What are the policy implications, if any, of this research? To what extent these findings have a direct relevance for immigration policy today, is a great question. At a very general level, I am pretty confident that population density leads to higher productivity and there is a large empirical literature in urban economics that provides evidence for this to be the case. My results are consistent with this literature, even though my analysis takes a long-run view, which is – I think – more novel. At least three aspects of this study seem particularly context specific. First, the German economy had just emerged from the Second World War and firm creation might have been particularly mobile across space. Second, the refugees were allocated to rural areas and not to urban centers. This is in stark contrast to most episodes of voluntary migration, both in the modern era and in the past. For example, the recent influx of immigrants from Syria to Germany was pre-dominantly directed towards cities. Finally, the 1950s and 1960s were characterized by a secular increase in the manufacturing sector. If the link between productivity and population size is different in the service sector, these findings might have little to tell us about the likely effects of immigration today.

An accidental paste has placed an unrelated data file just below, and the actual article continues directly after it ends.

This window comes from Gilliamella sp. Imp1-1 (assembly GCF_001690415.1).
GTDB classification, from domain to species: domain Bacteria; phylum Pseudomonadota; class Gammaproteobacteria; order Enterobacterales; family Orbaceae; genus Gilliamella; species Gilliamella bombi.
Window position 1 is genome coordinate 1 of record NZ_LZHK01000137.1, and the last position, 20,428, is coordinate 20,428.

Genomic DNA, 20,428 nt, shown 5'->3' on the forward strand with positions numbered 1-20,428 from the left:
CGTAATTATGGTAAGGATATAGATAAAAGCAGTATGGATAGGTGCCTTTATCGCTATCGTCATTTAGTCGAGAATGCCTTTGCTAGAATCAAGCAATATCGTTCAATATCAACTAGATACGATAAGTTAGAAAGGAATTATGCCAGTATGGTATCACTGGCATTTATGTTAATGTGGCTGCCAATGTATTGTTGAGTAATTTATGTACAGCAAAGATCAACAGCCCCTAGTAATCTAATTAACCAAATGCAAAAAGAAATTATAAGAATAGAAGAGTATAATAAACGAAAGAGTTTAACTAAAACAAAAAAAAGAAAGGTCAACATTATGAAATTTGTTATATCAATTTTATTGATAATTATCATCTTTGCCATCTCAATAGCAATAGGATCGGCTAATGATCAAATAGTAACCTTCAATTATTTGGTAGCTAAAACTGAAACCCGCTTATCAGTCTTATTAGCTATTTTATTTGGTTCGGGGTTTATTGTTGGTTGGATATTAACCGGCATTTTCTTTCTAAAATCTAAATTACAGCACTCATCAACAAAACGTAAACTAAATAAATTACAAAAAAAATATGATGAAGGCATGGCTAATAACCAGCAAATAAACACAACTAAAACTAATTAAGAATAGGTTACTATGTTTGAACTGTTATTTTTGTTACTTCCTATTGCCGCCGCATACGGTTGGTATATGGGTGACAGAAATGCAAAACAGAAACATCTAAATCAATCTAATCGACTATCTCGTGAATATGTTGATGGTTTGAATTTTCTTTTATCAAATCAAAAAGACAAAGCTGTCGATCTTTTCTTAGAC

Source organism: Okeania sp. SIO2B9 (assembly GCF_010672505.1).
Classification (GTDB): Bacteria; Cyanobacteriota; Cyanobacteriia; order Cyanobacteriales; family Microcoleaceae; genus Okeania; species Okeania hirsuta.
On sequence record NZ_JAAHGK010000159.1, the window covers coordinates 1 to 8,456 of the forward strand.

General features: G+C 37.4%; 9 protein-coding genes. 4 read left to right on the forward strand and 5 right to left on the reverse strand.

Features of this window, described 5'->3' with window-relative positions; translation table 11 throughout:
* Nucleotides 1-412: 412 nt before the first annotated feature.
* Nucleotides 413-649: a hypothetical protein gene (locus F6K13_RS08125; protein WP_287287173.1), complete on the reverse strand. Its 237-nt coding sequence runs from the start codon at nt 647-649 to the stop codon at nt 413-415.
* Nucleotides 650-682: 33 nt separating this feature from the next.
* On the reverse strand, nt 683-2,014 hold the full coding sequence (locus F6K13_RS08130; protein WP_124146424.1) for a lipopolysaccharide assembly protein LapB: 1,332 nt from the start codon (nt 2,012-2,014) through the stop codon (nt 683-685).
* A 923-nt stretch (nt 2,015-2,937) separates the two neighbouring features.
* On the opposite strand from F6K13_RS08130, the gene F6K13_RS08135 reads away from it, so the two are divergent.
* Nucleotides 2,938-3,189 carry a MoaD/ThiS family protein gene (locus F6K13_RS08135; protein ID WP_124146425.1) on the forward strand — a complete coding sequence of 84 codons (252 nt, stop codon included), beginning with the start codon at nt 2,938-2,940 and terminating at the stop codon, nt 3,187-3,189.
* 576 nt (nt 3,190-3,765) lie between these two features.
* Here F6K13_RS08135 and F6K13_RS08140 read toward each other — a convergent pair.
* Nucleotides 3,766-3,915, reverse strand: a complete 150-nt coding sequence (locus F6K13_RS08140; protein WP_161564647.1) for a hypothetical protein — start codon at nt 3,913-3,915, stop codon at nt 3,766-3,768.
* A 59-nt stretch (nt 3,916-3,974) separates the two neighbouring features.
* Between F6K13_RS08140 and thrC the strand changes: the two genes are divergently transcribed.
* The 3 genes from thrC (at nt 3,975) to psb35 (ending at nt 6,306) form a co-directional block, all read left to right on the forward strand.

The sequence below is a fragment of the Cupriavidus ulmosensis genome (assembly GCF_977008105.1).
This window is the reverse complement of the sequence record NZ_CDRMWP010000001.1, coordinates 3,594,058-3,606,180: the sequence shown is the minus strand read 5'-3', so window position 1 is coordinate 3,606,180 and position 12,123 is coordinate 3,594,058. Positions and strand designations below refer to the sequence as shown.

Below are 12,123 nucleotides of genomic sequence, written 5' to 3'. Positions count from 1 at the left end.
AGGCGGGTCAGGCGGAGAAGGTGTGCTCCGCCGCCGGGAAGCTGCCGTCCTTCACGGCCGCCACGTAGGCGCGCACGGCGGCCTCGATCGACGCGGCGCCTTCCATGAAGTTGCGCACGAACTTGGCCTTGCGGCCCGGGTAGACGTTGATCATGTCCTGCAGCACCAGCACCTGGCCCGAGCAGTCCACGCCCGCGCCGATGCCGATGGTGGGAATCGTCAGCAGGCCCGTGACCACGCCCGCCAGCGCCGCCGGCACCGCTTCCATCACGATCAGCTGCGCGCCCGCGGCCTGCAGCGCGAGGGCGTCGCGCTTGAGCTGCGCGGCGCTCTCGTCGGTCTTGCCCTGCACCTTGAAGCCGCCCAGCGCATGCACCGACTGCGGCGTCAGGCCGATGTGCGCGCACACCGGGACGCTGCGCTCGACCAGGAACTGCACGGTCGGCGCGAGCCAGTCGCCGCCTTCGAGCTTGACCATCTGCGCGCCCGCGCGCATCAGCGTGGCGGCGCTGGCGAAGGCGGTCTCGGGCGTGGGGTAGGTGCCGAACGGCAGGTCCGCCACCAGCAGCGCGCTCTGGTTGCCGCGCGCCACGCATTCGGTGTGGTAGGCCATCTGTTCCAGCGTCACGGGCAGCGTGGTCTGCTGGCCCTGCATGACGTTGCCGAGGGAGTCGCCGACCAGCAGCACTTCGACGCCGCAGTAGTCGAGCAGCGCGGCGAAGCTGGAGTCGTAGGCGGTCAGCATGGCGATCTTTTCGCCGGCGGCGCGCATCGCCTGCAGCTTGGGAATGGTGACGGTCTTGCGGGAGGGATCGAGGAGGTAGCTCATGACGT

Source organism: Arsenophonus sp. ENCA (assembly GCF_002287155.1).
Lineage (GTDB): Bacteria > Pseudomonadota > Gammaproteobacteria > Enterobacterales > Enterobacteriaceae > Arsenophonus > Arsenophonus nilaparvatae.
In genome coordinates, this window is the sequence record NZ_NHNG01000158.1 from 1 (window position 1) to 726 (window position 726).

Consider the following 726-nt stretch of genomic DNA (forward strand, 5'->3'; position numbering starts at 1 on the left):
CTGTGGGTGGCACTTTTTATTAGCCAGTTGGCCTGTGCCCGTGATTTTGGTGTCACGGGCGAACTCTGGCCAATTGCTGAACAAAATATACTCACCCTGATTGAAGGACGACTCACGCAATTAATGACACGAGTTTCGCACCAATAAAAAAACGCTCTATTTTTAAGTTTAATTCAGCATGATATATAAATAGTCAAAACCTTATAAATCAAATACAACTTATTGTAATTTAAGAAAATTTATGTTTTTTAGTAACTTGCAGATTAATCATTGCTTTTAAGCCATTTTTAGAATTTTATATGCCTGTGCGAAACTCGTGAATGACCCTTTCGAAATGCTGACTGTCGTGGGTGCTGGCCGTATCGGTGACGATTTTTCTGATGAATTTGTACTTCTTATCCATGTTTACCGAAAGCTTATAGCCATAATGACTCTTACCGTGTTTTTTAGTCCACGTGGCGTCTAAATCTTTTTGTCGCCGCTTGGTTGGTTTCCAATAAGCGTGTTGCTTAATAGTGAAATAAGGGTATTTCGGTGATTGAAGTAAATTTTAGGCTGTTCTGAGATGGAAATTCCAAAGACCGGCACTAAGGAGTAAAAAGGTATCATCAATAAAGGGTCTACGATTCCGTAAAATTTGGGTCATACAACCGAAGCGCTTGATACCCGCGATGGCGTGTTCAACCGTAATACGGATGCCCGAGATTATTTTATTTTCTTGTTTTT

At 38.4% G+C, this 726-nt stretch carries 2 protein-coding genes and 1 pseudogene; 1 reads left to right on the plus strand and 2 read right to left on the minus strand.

What are some exciting areas for further research in this area? I think there are so many related interesting and important questions to work on. As far as immigration is concerned, there is still lots to understand in terms of the importance of the type of skills immigrants bring. Some immigration is low-skilled, some immigration is high-skilled. The US is clearly the prime example of a country that was able to attract high-skilled migrants for a good part of the last 150 years. But even within the US there are vast regional differences in the type of migrants that settle in different areas. I would love to see more quantitative work on the consequences of migration that takes such differences into account. Together with my colleague Costas Arkolakis and Sun Kyoung Lee at Michigan, we work on a project on the link between migration and economic development in the US between 1880 and 1920 where we try to carefully measure differences in innovation potential between migrants from different countries.

Finally, most of the literature focusing on the link between density and productivity focuses on the effects of positive population shocks. I think we need more work to understand what happens when the population shrinks. Fertility rates in most of the developed world have already declined below 2 and we see the same trends in developing countries. Most demographers expect the global population to decline starting by around 2065. Understanding better what the likely economic effects of this unprecedented change are going to be seems very important to me.